We made at least 3 trips up there since our last news update. Two of them quite special! The first was for the baptisms of several youth, including our two oldest granddaughters!! What a joyous day. But sadly, we didn’t get any photos. I was hobbling around with a cast and crutches, and Mario was up front helping with the baptisms. We’ve got to remember to get some from our daughter!

Then we also went to ordain church elders. And did get photos! (It’s amazing what one can do without crutches!) Such an encouragement to see this couple, Giuseppe and Loide (Joseph and Lois), growing strong in the Lord. And we’re sure they’ll be a great help to the pastors there and a blessing to all the church.

Please keep them, and all these dear folk in prayer. They are such a blessing and encouragement to us. And to all the people around them!

The refugees we work with have become like family.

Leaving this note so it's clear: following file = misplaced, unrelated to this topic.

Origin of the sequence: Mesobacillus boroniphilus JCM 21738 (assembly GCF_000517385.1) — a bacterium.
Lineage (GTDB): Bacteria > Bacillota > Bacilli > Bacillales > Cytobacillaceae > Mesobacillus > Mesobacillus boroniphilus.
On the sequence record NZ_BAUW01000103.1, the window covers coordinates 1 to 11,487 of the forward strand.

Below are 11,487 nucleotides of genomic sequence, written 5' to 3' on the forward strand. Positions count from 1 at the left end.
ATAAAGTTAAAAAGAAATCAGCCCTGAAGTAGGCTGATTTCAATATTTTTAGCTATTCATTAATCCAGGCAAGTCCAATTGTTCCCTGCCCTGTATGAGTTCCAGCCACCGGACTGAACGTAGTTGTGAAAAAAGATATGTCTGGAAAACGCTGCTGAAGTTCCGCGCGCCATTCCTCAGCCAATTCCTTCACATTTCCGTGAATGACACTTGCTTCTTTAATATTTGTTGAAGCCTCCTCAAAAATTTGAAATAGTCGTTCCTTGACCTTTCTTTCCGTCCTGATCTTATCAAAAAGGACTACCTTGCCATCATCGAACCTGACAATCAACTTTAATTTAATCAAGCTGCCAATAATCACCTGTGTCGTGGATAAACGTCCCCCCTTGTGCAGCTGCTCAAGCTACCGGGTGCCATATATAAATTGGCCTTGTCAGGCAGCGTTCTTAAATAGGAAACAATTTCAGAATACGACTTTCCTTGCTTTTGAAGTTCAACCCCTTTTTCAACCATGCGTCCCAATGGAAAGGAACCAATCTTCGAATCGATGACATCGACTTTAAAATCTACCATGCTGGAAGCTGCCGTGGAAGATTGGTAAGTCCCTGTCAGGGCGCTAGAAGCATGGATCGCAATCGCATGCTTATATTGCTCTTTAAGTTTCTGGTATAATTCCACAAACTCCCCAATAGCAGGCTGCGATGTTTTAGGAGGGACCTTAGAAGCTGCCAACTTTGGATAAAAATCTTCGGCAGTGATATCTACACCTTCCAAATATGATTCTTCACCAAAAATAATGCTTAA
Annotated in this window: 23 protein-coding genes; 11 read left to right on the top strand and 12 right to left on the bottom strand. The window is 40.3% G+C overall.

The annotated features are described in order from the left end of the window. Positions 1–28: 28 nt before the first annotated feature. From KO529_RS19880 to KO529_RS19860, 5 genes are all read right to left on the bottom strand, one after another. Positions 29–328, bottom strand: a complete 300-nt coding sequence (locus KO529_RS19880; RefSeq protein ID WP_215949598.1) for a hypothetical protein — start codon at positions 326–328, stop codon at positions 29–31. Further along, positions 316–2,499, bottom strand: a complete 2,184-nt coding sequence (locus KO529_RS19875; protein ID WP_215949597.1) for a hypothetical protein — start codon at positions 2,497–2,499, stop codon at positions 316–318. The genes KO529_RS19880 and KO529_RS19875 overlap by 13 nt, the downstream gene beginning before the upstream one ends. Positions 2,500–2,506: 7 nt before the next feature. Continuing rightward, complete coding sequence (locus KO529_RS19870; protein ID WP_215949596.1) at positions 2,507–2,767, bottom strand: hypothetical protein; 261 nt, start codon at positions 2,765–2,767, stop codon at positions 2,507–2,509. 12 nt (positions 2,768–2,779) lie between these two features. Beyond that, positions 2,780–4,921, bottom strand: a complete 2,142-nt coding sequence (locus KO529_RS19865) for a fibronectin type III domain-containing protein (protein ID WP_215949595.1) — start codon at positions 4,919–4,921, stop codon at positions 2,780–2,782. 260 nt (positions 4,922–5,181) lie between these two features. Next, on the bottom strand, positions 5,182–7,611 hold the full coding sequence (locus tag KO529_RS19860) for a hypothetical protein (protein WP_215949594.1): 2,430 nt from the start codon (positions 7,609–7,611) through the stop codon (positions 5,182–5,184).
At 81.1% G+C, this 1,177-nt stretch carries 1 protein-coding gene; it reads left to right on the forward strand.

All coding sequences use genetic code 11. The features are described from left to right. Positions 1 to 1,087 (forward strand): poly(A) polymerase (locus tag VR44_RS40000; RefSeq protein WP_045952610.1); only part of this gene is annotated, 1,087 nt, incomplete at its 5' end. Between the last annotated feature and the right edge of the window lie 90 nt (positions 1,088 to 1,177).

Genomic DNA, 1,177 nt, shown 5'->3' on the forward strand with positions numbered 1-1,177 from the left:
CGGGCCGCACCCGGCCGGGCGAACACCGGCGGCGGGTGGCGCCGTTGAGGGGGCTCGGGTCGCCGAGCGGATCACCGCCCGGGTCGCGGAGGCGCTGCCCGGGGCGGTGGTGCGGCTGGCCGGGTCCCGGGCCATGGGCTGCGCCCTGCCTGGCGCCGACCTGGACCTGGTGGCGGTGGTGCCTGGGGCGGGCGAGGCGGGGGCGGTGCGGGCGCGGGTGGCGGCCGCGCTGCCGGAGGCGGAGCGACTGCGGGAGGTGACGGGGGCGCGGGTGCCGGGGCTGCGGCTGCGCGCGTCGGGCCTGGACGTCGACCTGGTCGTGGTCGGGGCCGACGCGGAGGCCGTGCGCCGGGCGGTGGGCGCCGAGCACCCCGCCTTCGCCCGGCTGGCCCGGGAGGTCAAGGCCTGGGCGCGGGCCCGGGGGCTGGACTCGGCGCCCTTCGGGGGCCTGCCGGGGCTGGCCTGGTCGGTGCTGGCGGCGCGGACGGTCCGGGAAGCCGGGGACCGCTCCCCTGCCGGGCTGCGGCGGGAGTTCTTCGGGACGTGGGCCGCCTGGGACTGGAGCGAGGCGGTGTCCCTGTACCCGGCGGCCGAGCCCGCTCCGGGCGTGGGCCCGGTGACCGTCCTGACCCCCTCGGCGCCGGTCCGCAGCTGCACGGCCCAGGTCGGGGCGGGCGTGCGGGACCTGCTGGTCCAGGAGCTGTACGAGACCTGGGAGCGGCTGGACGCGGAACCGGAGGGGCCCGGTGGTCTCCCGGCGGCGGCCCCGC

We no longer hold church meetings with them. At our 1st camp they manage just fine without us. Which is wonderful! We still visit there, though distance and time make it difficult.

They transferred some of the men from the 2nd (closer to home) camp. Leaving a handful coming to church. So with the help of a brother in our new church (Luca, with New Tribes Mission) we take them out to church. And Luca also picks up others from a 3rd camp! They like going, and it’s good for them to have more exposure to Italians.

One young man, in particular, has become particularly attached to us.

Joseph, ill-prepared to live away from home, and to handle the small stipend refugees receive, got drunk and violent. And as it was his second offense, they threw him out, sending him to another city for a hearing. Where he learned he couldn’t go back to the camps, leaving him on the street with no documents and little money.

So he came back to our city, thinking to call us for help. At which point, we bought him a McDonald’s meal (it was late), and brought him home to sleep here. Many have said we were crazy to do so. Many say it lacked wisdom. All we could think of is, “What would Jesus do?”

So we set up a camp cot for him in the dining room, closer to the pellet stove, as he was frozen through. He felt scared and worried, but we yelled at him anyway, hoping to keep him stop doing more stupid things. He seemed to think that little cot was a luxury bed, and was ever so grateful.

Joseph's Bed